Americans continue to be troubled about the state of the press. But journalists themselves are troubled as well, according to “The State of the News Media 2006,” a massive series of surveys and analyses released yesterday by the Project for Excellence in Journalism, a research group affiliated with Columbia University.
Local TV news and local newspapers won the most accolades from the public. Both were rated favorably by three-quarters of the respondents with majorities agreeing that local news organizations concentrated on facts rather than opinions. Such major dailies as the New York Times did not fare so well, garnering a 38 percent favorability rating.
Overall, the public increasingly sees their press as “slanted,” with 72 percent thinking the press favored one side or other, according to a poll of 1,464 adults. The number is up from 66 percent two years earlier. About 60 percent found the press politically biased, up from 53 percent.
“Republicans and conservatives are even more prone to feel this way than Democrats,” the survey stated.
It found that the percentage of the public who think press criticism of the military weakens the country is at its highest point — 47 percent — in two decades. Although 60 percent of the public approve of the press in a watchdog role over politicians, just 43 percent say the national press is moral.
The researchers found a “values gap on social issues.” In a survey of 547 journalists, 6 percent felt that belief in God is necessary to be moral; the figure was 58 percent among the general public. About 88 percent of the press, compared with 51 percent of the public, think society should accept homosexuality.
An ideological divide between the national press and the public also persists. The survey found that 20 percent of the public described themselves as liberal; the figure was 34 percent among journalists. Although 33 percent of the public deemed themselves conservative; 7 percent of the press members identified themselves as conservative. The majority of journalists — 54 percent — say they are moderates, compared with 41 percent of the public.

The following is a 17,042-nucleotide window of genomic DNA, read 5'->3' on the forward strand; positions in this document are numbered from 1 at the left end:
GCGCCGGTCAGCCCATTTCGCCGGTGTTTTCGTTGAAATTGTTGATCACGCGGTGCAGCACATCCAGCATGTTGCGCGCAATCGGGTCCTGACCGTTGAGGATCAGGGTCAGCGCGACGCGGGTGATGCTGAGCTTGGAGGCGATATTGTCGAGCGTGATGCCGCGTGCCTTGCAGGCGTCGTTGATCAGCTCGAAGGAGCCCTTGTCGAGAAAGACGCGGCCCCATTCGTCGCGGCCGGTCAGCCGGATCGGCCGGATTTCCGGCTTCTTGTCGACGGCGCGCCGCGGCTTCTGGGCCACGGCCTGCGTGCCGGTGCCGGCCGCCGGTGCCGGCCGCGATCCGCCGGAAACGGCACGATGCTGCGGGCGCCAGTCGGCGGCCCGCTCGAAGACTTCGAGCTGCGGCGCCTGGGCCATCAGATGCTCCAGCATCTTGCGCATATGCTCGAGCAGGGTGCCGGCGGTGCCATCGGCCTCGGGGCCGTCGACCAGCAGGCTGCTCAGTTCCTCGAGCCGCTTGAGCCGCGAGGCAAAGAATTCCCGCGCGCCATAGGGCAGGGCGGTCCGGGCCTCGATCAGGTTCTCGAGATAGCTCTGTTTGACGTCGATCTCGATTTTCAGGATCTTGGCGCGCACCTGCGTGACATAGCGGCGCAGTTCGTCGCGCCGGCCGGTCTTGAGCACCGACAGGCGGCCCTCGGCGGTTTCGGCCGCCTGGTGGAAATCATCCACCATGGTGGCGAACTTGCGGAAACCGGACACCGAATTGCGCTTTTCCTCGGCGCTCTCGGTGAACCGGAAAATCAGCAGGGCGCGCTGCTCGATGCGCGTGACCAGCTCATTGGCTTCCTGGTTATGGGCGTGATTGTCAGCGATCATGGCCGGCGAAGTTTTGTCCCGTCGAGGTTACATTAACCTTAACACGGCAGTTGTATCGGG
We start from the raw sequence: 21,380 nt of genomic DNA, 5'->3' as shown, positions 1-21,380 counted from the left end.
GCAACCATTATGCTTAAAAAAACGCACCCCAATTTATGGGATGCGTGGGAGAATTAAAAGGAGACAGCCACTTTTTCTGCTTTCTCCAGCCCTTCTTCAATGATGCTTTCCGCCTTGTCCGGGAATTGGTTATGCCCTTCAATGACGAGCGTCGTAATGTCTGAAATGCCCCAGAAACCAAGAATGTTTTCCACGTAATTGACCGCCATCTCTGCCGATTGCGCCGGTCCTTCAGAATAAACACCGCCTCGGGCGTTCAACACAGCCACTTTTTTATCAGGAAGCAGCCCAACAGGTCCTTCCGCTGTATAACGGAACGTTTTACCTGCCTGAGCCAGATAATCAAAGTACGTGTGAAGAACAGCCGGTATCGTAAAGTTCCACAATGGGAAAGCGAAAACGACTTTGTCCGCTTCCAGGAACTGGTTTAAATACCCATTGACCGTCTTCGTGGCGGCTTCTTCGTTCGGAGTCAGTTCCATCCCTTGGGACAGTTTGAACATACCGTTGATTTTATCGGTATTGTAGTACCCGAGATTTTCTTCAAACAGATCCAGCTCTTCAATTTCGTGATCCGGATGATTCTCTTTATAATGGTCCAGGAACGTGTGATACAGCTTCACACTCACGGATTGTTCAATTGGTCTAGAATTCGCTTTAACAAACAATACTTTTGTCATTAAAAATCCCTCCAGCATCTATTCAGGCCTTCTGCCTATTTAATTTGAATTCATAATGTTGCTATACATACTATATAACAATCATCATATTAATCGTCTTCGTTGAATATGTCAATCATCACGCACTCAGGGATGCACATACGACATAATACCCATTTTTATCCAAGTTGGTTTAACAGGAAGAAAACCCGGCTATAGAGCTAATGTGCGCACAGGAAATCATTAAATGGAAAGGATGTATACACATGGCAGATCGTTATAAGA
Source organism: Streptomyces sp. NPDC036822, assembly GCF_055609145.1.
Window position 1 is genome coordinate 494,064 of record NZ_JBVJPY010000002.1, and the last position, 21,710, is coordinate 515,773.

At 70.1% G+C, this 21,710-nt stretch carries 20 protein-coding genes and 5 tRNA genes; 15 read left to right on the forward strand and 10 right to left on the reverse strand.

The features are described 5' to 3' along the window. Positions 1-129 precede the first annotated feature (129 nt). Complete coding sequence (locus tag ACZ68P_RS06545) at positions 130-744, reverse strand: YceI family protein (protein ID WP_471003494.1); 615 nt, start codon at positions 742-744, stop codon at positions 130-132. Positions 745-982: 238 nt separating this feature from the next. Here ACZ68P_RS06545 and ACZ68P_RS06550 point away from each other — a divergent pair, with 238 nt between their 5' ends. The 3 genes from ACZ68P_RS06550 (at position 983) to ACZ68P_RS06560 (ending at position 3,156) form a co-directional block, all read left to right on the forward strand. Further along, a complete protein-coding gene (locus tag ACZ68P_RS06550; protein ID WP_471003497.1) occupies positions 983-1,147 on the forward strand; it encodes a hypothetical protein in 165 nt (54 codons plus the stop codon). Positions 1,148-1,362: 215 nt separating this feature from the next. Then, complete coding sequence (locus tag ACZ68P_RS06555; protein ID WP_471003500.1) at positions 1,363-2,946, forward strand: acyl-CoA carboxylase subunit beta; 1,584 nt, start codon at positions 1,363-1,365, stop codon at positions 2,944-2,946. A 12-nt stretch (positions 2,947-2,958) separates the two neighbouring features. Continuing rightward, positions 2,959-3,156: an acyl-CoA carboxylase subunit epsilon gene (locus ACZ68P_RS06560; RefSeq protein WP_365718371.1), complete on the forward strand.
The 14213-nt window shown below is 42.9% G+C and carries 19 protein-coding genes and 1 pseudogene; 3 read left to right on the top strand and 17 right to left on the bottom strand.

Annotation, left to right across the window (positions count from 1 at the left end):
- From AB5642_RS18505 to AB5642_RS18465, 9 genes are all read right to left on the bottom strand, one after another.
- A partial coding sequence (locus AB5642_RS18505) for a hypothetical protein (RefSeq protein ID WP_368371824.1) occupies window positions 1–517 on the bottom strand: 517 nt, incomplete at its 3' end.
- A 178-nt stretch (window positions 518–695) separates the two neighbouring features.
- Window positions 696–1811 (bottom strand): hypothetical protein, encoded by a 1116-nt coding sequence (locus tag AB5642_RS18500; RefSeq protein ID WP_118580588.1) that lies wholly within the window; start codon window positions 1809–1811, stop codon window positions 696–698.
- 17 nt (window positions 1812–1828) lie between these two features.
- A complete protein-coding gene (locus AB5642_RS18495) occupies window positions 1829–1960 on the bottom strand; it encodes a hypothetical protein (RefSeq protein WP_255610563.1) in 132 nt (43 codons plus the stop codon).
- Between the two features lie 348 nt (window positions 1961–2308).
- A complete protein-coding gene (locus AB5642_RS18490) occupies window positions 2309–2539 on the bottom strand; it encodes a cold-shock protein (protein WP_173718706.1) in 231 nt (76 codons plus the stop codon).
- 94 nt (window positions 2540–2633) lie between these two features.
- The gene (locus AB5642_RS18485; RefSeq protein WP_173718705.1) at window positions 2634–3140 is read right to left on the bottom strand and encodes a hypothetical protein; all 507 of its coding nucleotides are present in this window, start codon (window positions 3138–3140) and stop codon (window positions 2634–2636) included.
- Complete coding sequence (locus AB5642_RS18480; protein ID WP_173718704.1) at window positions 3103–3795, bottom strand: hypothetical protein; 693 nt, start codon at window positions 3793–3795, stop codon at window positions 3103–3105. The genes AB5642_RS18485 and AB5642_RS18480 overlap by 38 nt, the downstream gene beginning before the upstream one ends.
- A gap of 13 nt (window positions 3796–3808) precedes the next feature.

“Most liberals don’t see a liberal point of view,” the researchers said, noting that fewer than a quarter of the liberal journalists could think of a news organization that was “especially” liberal; 79 percent could name a conservative news outlet. Among the conservative journalists, 68 percent could name an especially liberal news organization and 68 percent could name an especially conservative one.
Meanwhile, 55 percent of both print and broadcast journalists from national news organizations say the coverage of the Bush administration has not been critical enough in recent years.
“News people are not confident about the future of journalism,” the researchers said, noting that 51 percent think journalism is going in the “wrong direction” for myriad reasons.
The entire poll can be viewed at www.stateofthenewsmedia.com.